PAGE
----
This book complements Doctor Roy Walford's books very nicely.
The basic idea is that, by designing a diet which is lower in calories, but adequate in vitamins, minerals, etc., you can live a lot longer.
Dr. Walfords books introduce the idea, explain the evidence for believing that it will work, and tell you how to get started on such a diet. His books tend to be a bit technical, though very well written. You should at least read "The Anti-Aging Plan" by Roy and Lisa Walford before jumping into "The Longevity Diet."
"The Longevity Diet" isn't just a rehash of Dr. Walford's work. The authors' discuss the human, nontechnical side of the plan. How do you change your eating habits? How do you deal with cravings for ice cream, or social situations where you are expected to feast with others?
One of the recommendations involves keeping a diary of what you eat, and what situations make you over-eat, so that you can plan strategies to overcome them. You also use the food diary to count your calories, and nutrition.
They cover a number of other topics, introducing some recent developments, such as the ORAC index of foods, which tells you which foods are the best anti-oxidants (Blueberries), and the idea of energy density, which has to do with eating foods which have few calories in a large volume of food.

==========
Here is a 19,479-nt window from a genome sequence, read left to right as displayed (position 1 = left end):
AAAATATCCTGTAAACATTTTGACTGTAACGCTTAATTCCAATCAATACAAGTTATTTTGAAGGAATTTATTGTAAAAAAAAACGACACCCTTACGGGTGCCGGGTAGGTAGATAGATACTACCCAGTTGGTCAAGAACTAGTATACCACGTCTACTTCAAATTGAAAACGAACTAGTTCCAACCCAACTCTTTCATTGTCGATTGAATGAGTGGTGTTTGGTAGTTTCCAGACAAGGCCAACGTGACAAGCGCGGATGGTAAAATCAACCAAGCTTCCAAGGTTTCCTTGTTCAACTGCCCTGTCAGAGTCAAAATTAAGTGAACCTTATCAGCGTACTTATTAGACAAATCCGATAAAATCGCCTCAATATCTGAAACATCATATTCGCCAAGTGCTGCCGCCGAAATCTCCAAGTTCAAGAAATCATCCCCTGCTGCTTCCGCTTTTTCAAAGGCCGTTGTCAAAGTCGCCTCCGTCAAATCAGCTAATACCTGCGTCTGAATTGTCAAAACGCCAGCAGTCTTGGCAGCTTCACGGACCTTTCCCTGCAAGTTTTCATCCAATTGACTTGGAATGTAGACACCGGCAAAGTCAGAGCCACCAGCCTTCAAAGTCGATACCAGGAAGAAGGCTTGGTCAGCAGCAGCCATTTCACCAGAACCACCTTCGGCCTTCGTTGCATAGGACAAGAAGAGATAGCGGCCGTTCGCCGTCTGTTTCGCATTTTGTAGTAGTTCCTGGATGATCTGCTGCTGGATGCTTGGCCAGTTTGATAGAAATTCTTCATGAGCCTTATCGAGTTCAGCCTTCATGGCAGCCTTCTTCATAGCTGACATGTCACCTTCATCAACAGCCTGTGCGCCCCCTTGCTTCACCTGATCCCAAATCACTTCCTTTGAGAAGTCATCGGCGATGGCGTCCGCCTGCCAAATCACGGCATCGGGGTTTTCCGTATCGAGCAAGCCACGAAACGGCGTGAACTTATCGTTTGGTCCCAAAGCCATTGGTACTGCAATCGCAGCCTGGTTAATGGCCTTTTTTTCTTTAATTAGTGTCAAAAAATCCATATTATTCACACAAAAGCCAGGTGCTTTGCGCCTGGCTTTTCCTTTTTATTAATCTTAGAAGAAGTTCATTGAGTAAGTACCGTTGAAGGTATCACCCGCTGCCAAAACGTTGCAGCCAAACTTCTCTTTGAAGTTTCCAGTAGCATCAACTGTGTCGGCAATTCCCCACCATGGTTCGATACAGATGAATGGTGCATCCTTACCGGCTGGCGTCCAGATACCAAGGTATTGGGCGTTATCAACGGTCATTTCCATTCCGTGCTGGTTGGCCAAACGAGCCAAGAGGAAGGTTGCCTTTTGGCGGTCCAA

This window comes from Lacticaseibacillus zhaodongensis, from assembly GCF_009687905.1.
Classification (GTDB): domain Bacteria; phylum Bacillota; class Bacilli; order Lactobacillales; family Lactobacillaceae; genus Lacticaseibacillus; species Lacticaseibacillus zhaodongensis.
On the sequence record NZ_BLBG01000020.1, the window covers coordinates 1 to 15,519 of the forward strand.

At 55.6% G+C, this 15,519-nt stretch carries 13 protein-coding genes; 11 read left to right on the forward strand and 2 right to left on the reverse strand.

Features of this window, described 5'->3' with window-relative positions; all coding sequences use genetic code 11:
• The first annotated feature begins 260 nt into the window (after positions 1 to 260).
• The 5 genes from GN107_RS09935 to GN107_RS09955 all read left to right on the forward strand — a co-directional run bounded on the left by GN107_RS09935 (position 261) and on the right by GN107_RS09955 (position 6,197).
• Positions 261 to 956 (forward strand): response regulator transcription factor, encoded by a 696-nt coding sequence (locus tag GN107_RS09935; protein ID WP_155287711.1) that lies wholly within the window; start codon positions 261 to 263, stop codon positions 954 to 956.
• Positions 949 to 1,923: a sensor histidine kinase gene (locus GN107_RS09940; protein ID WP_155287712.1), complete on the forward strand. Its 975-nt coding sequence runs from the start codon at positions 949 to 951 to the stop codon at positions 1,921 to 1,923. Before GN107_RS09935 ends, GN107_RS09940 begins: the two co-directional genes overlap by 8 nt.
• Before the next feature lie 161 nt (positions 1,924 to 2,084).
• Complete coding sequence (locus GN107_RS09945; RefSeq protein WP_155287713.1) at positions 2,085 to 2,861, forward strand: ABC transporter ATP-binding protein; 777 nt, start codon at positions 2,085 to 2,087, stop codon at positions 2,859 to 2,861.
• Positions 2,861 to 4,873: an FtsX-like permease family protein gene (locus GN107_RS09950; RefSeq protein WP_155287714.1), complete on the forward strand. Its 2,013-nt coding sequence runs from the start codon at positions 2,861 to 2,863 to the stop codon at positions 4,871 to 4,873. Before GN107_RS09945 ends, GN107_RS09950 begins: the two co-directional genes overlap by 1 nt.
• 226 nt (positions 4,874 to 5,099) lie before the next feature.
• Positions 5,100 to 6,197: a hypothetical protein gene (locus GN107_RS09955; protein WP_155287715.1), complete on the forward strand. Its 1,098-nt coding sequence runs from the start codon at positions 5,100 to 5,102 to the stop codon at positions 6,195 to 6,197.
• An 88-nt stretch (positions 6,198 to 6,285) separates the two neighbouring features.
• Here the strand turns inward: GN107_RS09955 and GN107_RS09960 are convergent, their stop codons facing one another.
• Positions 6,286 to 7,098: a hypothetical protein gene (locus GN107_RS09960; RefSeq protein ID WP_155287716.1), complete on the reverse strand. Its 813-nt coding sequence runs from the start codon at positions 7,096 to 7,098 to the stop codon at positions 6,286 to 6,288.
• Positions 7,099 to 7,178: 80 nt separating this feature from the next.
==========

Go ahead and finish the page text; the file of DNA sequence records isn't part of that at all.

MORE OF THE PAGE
Other topics include Exercise, Relaxation techniques, major Theories of Aging, and the balance between Omega-3 and Omega-6 fatty acids.
For those who don't know, here's a synopsis of the CR (Calorie Restriction) movement:
In the 1930's, some researchers at Cornell discovered, by accident, that if you feed mice less than the normal amount, they live A LOT longer.
Further research indicated that if you feed them a diet very low in calories, but with complete nutrition (vitamins, minerals, etc.), the mice can live EVEN LONGER. In the most extreme situations, they can almost double the life span of mice.
Later, scientist started looking for a way to make a pill (or something) which would allow people to live longer. The only known way of making something live longer was to restrict it's calories, so they began to study caloric restriction. The idea was to make a pill which has effects similar to calroic restriction. This accomplished nothing fast.
Along comes Roy Walford of UCLA. Walford thinks the life extending pill is a great idea, but he's pretty sure it isn't going to be developed in our lifetime. Having a keen sense of the obvious, Walford recommends that people start practicing caloric restriction themselves. It works on every other species for which it has been tried, and it has the same biological effects on human cholesterol, blood pressure, etc. as it has on other species. WHY NOT???
By all means buy this book! While you're at it, pick up "The Anti-Aging Plan." Also, grab a copy of the Walford's free software at [...] .